# Is there statistically any combination worse than 2 7 offsuit for preflop Texas Hold'em?

The question basically says it all. I've always heard/played 2 7 offsuit as it was the worst hand, but I never looked more into it, it just made sense. Does anyone know if there is any hand worse for preflop (statistically) than 2 7 offsuit in Texas Hold'em?

Thanks!

• `27o` is particularly bad at full ring games. `23o` is worse head's up and probably with 3 or 4 players too. In fact `27o` will win more often than `43s` heads up. The more players in a hand, the more likely you'll need to make a strong hand like a straight or flush to win. `43s` is playable if you can get in for cheap preflop in position at a full ring table, but it is a horrendous hand heads up.
– Paul
Jul 21, 2015 at 22:21
• What @Paulpro said, basically `72o` has nothing to even start with, no flush, no straight, worst kind of 1-pair and an almost always bottom 2-pair. Some players are even playing it out just for fun. `32o` is the worst HU because there the higher card matters a lot and a 72o is still a 7-high where HU counts.
– user1165
Jul 21, 2015 at 22:27
• One of the interesting things about poker is that which hand is best depends on which hands it's against, for instance each of these hands has an advantage against the hand after it in a heads up match: `56s > 22 > AKo > 56s`
– Paul
Jul 21, 2015 at 22:29
• @Paulpro, make it an answer to reduce the commentary ;)
– user1165
Jul 21, 2015 at 22:31
• These should be answers, not comments. Jul 22, 2015 at 6:52

I once spent an afternoon analyzing 7-2 with Poker Probe (An old program by Mike Caro). I was curious if there was any situation that justified making a call with 2-7. PP was a pretty simple program, you could run a hand against a configurable hand, or a number of random hands. It for example could tell you how often a particular hand would hold up against a particular number of players. It did not account for anything but the cards.

My conclusions at the time about 2-7 where pretty much the obvious, it should never be played. 2-7 even suited has such a low rate of return that it simply should never be played.

The more players in a pot the lower the EV is with the hand.

The only situation I could find were you could actually place a chip in the pot and get a slight positive EV on that chip was when your were against one opponent and could get five to one on that chip. If the blinds are ten and fifteen, and you are in the small blind you have a slight positive EV for the five dollar call when head up, if there is another limper in the hand the EV goes negative for the five dollar call. This EV is so low, just a very low percentage like 2 or 3 percent that factors like rake and the bad position your in, the possibility the BB raises, make it a negative play. Even in a time game the time you waste playing the hand might eat up any positive EV.

I looked at a lot of hands and none play as bad as 2-7 against a large field. However that really is not an answer to your question because 2-7 has an advantage over a lot of hands like 5-3, 6-4, 3-4, and other hands that may play better then 2-7 against a larger field.

I think it is safe to say that when compared to all other hands, that 2-7 is the most unplayable hand in poker. Being the lowest possible unconnected two cards the hand never gets the number of outs as even two smaller cards that are a little more connected.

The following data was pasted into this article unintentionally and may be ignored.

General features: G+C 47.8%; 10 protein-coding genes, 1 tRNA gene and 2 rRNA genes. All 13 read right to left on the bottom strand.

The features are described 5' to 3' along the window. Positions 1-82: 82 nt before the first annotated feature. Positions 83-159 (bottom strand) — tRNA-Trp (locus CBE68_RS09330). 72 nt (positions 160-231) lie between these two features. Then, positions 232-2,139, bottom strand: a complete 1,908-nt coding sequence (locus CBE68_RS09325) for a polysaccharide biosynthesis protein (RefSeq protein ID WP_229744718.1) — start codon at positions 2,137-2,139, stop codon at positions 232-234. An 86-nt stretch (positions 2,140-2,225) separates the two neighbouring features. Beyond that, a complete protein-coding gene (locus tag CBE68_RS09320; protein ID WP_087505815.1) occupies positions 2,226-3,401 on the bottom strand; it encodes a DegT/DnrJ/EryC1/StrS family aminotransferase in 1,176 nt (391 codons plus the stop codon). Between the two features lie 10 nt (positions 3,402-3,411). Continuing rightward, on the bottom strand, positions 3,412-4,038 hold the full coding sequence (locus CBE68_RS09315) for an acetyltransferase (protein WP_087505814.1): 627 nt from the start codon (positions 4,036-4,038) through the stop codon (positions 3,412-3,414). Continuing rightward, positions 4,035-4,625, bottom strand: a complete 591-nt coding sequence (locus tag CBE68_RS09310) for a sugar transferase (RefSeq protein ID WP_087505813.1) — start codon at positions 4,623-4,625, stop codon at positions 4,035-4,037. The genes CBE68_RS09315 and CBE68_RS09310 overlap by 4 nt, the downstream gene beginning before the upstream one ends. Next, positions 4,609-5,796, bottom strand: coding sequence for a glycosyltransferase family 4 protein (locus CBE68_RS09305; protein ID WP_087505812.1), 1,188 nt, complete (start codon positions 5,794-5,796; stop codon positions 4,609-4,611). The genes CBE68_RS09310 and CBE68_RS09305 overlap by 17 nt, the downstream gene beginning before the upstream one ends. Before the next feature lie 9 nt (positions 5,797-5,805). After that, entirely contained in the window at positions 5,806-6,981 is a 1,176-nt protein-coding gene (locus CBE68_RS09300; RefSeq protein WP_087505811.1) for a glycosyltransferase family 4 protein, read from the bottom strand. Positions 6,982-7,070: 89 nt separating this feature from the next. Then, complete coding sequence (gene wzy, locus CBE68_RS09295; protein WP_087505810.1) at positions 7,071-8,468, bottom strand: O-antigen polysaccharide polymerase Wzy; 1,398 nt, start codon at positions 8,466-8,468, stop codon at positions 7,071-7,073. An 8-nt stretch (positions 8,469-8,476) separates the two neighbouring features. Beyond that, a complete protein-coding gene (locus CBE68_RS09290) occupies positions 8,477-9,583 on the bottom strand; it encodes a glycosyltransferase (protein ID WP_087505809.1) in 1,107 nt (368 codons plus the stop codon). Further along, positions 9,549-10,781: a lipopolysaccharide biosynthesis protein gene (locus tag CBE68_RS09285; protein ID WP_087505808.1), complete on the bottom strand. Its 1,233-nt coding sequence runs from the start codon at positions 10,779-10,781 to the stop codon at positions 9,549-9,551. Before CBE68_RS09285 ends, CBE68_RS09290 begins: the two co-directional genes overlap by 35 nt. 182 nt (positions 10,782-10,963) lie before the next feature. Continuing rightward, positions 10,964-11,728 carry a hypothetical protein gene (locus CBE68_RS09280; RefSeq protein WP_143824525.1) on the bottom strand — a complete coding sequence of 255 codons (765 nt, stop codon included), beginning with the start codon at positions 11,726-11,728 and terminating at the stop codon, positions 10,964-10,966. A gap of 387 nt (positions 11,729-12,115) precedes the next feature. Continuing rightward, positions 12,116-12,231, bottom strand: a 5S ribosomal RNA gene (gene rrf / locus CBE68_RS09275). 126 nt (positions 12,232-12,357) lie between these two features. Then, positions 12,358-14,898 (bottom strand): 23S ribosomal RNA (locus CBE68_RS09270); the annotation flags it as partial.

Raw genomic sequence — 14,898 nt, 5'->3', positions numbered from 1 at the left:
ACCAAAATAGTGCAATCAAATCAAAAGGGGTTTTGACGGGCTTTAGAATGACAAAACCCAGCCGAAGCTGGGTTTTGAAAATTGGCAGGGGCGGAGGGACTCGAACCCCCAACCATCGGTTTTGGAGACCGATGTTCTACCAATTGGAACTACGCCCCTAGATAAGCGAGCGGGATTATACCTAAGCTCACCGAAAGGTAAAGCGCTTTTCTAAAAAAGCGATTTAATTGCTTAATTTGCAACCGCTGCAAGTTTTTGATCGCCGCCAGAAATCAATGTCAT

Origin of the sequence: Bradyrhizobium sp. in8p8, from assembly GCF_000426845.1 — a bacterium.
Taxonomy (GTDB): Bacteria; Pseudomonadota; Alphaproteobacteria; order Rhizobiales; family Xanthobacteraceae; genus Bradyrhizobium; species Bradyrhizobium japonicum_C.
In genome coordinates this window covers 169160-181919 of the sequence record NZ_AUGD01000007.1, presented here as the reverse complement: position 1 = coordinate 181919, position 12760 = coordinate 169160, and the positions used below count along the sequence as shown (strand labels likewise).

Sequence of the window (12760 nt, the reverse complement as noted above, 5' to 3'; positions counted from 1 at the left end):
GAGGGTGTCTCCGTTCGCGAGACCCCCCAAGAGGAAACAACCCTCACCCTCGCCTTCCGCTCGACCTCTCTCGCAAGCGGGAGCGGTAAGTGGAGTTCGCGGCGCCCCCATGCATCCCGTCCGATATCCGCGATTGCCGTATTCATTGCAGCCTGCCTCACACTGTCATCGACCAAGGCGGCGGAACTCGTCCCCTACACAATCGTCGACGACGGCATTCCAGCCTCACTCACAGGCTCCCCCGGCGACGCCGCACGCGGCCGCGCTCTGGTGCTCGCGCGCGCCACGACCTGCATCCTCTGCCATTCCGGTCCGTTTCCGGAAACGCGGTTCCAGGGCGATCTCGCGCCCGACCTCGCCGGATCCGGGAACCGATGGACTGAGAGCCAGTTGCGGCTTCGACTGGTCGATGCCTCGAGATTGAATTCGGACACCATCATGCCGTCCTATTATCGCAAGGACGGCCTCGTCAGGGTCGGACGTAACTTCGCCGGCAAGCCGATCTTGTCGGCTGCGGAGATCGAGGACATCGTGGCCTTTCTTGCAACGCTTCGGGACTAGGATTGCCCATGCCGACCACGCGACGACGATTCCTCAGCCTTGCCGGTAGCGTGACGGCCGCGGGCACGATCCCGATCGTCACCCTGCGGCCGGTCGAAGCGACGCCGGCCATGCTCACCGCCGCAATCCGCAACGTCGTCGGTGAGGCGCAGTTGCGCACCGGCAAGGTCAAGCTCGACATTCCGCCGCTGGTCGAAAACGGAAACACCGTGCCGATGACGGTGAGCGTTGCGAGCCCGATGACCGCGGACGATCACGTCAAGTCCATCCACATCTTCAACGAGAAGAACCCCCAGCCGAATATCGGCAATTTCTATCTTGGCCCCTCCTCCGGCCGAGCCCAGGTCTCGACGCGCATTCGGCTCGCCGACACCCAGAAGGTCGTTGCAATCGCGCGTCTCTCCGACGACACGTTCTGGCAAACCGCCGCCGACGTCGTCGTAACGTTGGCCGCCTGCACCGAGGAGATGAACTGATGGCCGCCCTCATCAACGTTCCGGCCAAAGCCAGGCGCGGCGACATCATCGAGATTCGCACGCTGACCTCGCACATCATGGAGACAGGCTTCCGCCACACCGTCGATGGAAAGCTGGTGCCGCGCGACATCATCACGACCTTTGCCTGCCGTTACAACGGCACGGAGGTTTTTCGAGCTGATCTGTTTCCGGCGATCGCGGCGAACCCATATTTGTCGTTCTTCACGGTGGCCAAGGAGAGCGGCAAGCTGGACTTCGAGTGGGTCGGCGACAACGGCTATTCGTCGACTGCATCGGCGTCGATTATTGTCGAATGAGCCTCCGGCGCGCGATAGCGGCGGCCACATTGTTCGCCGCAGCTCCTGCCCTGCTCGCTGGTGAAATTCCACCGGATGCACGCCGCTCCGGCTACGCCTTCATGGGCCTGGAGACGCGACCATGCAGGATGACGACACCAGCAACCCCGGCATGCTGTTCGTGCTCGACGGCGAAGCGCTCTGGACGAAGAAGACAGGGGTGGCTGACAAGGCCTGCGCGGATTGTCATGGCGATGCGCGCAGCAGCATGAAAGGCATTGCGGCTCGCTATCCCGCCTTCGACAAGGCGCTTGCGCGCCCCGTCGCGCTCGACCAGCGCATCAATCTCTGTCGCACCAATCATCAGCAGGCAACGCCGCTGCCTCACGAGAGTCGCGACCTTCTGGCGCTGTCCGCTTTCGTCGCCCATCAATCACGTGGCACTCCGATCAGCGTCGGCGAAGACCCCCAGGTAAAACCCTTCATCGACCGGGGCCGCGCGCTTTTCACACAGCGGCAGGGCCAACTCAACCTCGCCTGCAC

It depends on how many players are in the pot. Using the pre-flop calculator and assuming you only know your own hand, here is a table of the winning odds (calculated at https://www.888poker.com/poker/poker-odds-calculator):

`````` Players | 3-2o | 7-2o | Worst Hand
---------|------|------|------------
3  | 17.7 | 18.7 | 32o
4  | 12.7 | 13.1 | 32o
5  | 10.8 |  9.7 | 72o
6  |  8.1 |  7.1 | 72o
``````

So heads up to 4-handed, 32o is the worst hand statistically. 5-handed and up, 72o is the worst hand statistically.

The odds are different if you know two hands in the game (e.g., player 1 with 72o vs player 2 with 32o), and there the 32o is worst until you are 6-handed, in which case you both should be laying those hands down.

I was just having this conversation with a friend. So I wrote a little program to explore the idea and graphed the data showing when 72o becomes a slightly better hand than 32o.

Basically, when the 32o straight connects it holds up better with more people on the table while the range that 72o beats is no longer as valuable. Making 72o the worst hand to hold statistically. But when there are fewer players (2-4) the 72o will win more w/over card than the lower straight connects.

On the graph below the y axis is the win rate and the x axis is the hand against number of players.

• The chart would be more readable if you put the colors on a legend and combined them into one x-value. And you don't need "players" on each x-value. What did you use to create it? Apr 12 at 2:30
• You're right.. I will update the graph to make it more clear. I used matplotlib for the graph along with github.com/ihendley/treys for the hand evaluation. Apr 12 at 15:28
• Graph has been updated to make it more clear! Apr 14 at 2:30

No. Against unknown hands, cash or tournament, you'd be hard-pressed to have both the implied odds and the fold equity to play this hand. The only reason to play this hand would be if it was limped around to you in the BB (which is why open-limping isn't wise: BB can hit his trash he would have folded).

• This is not the only reason. If you are chip leader of a tournament at the bubble, you can raise preflop this hand in late position to steal the blinds. Apr 14 at 22:50